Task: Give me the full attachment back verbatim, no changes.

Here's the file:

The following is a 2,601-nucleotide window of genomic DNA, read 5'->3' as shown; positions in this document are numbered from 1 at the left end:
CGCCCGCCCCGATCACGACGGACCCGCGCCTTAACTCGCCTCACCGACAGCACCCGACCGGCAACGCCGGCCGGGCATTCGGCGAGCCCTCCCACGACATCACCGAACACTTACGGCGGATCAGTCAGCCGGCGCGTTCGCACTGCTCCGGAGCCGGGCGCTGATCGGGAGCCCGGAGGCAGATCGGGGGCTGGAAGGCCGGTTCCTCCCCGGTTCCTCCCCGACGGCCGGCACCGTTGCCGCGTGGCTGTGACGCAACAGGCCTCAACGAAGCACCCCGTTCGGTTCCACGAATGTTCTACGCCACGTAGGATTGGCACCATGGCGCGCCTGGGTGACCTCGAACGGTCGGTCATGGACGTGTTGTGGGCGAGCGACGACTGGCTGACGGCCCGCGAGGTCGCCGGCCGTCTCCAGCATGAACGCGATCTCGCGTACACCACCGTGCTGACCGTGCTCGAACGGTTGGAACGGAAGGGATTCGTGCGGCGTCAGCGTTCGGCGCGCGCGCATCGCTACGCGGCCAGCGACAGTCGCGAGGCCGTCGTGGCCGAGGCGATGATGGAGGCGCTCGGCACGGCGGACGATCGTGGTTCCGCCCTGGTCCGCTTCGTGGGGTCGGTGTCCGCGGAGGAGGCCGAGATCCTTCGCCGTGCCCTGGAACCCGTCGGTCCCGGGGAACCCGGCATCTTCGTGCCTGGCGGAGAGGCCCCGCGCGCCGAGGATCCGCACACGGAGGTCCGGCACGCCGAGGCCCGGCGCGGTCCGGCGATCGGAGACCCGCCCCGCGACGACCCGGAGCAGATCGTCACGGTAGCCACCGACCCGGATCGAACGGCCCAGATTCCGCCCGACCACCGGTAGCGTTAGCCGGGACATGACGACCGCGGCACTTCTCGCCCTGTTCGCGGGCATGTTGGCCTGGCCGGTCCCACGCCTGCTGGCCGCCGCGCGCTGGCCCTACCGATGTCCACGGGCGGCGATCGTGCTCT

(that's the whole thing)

The following is a 2,601-nucleotide window of genomic DNA, read 5'->3' as shown; positions in this document are numbered from 1 at the left end:
CGCCCGCCCCGATCACGACGGACCCGCGCCTTAACTCGCCTCACCGACAGCACCCGACCGGCAACGCCGGCCGGGCATTCGGCGAGCCCTCCCACGACATCACCGAACACTTACGGCGGATCAGTCAGCCGGCGCGTTCGCACTGCTCCGGAGCCGGGCGCTGATCGGGAGCCCGGAGGCAGATCGGGGGCTGGAAGGCCGGTTCCTCCCCGGTTCCTCCCCGACGGCCGGCACCGTTGCCGCGTGGCTGTGACGCAACAGGCCTCAACGAAGCACCCCGTTCGGTTCCACGAATGTTCTACGCCACGTAGGATTGGCACCATGGCGCGCCTGGGTGACCTCGAACGGTCGGTCATGGACGTGTTGTGGGCGAGCGACGACTGGCTGACGGCCCGCGAGGTCGCCGGCCGTCTCCAGCATGAACGCGATCTCGCGTACACCACCGTGCTGACCGTGCTCGAACGGTTGGAACGGAAGGGATTCGTGCGGCGTCAGCGTTCGGCGCGCGCGCATCGCTACGCGGCCAGCGACAGTCGCGAGGCCGTCGTGGCCGAGGCGATGATGGAGGCGCTCGGCACGGCGGACGATCGTGGTTCCGCCCTGGTCCGCTTCGTGGGGTCGGTGTCCGCGGAGGAGGCCGAGATCCTTCGCCGTGCCCTGGAACCCGTCGGTCCCGGGGAACCCGGCATCTTCGTGCCTGGCGGAGAGGCCCCGCGCGCCGAGGATCCGCACACGGAGGTCCGGCACGCCGAGGCCCGGCGCGGTCCGGCGATCGGAGACCCGCCCCGCGACGACCCGGAGCAGATCGTCACGGTAGCCACCGACCCGGATCGAACGGCCCAGATTCCGCCCGACCACCGGTAGCGTTAGCCGGGACATGACGACCGCGGCACTTCTCGCCCTGTTCGCGGGCATGTTGGCCTGGCCGGTCCCACGCCTGCTGGCCGCCGCGCGCTGGCCCTACCGATGTCCACGGGCGGCGATCGTGCTCT